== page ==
The Greenpeace video below contains some pretty disturbing images, including villagers subsistence fishing near the toxic outflow of the factories making our clothes.
Because I work in textiles but on the vintage/green side, I’m painfully aware of the problem of the industry’s toxicity. The effort to find textiles that are not toxic to the environment and are not made with child or proto-slave labour often seems almost futile. Textiles are one of the oldest, most venerable of human crafts, but their takeover by corporations and the exportation of their manufacture to countries without environmental regulation has turned the textile industry into one of the most unjust, wasteful, polluting, carbon-spewing industries on the planet, an industry that does not receive nearly enough scrutiny.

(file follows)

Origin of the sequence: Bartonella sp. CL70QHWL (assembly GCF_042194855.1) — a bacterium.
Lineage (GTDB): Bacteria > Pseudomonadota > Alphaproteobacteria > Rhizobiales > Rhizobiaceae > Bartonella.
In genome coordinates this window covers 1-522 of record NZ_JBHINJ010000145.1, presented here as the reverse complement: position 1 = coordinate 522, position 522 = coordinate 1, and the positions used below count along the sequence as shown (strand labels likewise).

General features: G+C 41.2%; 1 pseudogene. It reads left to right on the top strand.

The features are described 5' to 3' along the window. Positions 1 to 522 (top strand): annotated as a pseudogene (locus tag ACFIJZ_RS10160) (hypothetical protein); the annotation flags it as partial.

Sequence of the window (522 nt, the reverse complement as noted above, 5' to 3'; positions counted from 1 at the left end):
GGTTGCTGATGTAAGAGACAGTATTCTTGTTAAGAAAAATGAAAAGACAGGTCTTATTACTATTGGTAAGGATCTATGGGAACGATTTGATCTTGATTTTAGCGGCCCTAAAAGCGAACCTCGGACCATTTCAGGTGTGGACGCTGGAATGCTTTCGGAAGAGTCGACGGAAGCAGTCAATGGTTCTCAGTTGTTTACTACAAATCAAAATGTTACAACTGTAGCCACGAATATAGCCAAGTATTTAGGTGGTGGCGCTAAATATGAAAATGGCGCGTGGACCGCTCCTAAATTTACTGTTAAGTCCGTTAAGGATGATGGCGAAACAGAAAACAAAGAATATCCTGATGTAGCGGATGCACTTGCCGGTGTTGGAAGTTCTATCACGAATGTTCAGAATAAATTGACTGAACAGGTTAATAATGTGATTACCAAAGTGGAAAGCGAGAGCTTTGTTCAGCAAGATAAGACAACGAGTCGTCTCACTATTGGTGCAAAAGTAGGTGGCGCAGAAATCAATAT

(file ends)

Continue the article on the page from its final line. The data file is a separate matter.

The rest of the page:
We should check where our clothes are made and what they’re made from. Many items continue to pollute the environment every time you wash them, and that’s not to mention what they might be doing to you when you wear them. Fleece is simply out of the question. It sheds masses of plastic particles every time you wash it, and these have now been identified in high concentrations in the ocean. That’s quite apart from the off-gassing in its manufacture during the melting of the plastics used to spin it.
Why do artists wear black so much? Maybe because they can’t afford to buy clothes all the time, and their black items are perhaps the only ones without visible stains? Or not covered in dated patterns? Questioning the textile industry perhaps means questioning fashion itself.
The number of hotel sheets thrown out worldwide in one year would apparently stretch to the moon. So I’m told.
Lastly, has anyone noticed that in the world of fast disposable fashion, natural fibres have all but disappeared? It seems to have happened in the last few years. I noticed it at H&M recently, real difficulty in finding anything that wasn’t a petrochemical/plastic fibre.